Jacqueline Coley for Rotten Tomatoes: We chatted about Waves while you promoted It Comes At Night, and you said it was a love story. Having seen the film, I’ve got to ask, how is this a “love story?”

Trey Edward Shults: It is a love story. I mean, there are love stories in it, no?

Yes, but it’s certainly not a rom-com or a romantic drama. 

Yes, but familial love is a kind of love, no? Love is the thing connecting everything in the movie. It’s romantic love. It’s the love of a brother and sister. It’s the love of your partner. It’s the love of parents and children. I think, too, with the last movie, like you said, it was so brooding. If anything, death was the center of that, and then this movie, it was like life and love. It was about the positive. I know the movie gets very dark, but I wanted to show the end of a relationship and the beginning of one, but then link it through familial love. That’s what’s running through it. It’s all very broad, abstract stuff. I don’t know if I can be more specific. It’s also a hard movie to talk about without spoiling.

Agreed. So let’s talk about the casting, particularly Sterling K. Brown, because he’s kind of got the world at his feet, right?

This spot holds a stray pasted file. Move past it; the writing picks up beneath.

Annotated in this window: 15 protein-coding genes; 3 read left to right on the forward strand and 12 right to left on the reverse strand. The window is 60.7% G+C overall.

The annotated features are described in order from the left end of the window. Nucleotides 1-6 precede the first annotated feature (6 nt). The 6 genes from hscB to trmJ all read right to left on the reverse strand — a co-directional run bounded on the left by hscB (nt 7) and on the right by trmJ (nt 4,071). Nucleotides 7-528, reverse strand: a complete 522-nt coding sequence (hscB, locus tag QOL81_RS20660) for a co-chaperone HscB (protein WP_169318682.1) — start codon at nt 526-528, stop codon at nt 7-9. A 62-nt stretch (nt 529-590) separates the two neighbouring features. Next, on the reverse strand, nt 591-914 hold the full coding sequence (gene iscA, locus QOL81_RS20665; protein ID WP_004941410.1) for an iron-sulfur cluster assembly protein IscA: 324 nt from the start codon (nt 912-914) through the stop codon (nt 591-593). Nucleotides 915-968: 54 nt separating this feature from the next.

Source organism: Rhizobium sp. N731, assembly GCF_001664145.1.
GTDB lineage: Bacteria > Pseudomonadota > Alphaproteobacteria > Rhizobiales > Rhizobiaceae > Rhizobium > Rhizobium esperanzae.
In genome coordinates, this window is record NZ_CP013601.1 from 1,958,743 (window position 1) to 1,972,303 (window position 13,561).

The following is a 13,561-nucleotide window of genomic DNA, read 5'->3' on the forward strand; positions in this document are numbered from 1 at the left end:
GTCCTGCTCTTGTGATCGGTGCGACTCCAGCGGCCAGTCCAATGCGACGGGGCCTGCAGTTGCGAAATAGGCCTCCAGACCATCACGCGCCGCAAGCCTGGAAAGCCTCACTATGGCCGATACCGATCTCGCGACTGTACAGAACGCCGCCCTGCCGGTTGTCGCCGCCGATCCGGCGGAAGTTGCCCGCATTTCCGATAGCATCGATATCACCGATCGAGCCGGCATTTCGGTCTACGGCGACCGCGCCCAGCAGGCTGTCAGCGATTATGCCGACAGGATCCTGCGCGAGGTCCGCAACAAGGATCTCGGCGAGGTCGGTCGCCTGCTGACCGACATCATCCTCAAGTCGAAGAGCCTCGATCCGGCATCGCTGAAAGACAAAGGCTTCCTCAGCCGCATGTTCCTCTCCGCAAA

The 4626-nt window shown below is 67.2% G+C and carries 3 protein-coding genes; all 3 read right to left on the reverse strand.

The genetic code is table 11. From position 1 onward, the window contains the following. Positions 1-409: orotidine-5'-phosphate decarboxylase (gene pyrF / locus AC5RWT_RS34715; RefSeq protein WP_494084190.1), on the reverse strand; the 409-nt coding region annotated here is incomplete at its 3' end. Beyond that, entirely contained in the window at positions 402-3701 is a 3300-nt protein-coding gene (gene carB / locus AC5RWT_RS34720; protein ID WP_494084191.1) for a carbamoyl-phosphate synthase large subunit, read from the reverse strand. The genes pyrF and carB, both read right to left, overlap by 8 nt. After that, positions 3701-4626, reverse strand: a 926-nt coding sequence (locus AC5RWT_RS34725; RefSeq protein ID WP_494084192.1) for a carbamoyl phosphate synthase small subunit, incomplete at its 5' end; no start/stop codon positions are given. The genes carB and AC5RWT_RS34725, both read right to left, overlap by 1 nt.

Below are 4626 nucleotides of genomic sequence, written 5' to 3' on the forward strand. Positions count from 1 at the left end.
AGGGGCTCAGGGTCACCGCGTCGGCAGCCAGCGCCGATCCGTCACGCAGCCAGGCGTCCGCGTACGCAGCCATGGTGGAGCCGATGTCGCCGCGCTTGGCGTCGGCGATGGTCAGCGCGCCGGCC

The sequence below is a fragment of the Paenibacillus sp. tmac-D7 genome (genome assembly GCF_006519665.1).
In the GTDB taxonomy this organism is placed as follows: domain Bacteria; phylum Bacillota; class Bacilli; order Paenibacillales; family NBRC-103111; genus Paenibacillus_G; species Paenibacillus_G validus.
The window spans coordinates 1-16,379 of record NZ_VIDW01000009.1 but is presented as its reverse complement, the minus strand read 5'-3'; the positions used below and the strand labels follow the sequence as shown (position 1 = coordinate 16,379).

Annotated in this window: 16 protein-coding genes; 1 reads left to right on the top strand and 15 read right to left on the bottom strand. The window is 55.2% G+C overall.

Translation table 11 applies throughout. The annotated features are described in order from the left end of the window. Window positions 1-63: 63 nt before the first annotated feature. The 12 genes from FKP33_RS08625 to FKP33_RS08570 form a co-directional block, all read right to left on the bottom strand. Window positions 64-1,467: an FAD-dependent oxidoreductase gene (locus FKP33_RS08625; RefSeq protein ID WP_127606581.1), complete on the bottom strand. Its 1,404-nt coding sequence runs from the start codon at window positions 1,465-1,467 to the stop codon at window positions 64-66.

Honestly, regarding Sterling, it was literally a dream come true to have him in this movie. I can’t imagine anyone else besides Sterling playing this part. I didn’t know Sterling’s work until The People v. O.J. Simpson and he blew my mind. I’ve been following him ever since, but following him as a human being – his interviews, the way he talks. He’s a magical human being and a magical presence. It was also crazy when he came on [to the film]. It started with Kelvin and then came Lucas [Hedges], then Alexa [Demie] and Taylor, and then it kept going. The hardest thing was working out Sterling’s schedule with This Is Us. We set it up to where we shifted our whole work week. We worked Saturday to Thursday. So he was doing the show in LA during the week, and then he’d take a red-eye and fly to Florida to be on set the next day. I remember one day, he was lifting weights, then fighting with his son [Kelvin] that night, and then having this incredibly heavy, emotional scene with his daughter [Taylor] later that day. I don’t know how he had the stamina, physical strength, or capacity to do it. He blew my mind. He just showed up as this beautiful man, but then he would get in the zone with his headphones, study the script all day, and then it was like “Take one. Done. Call it.” He just delivered.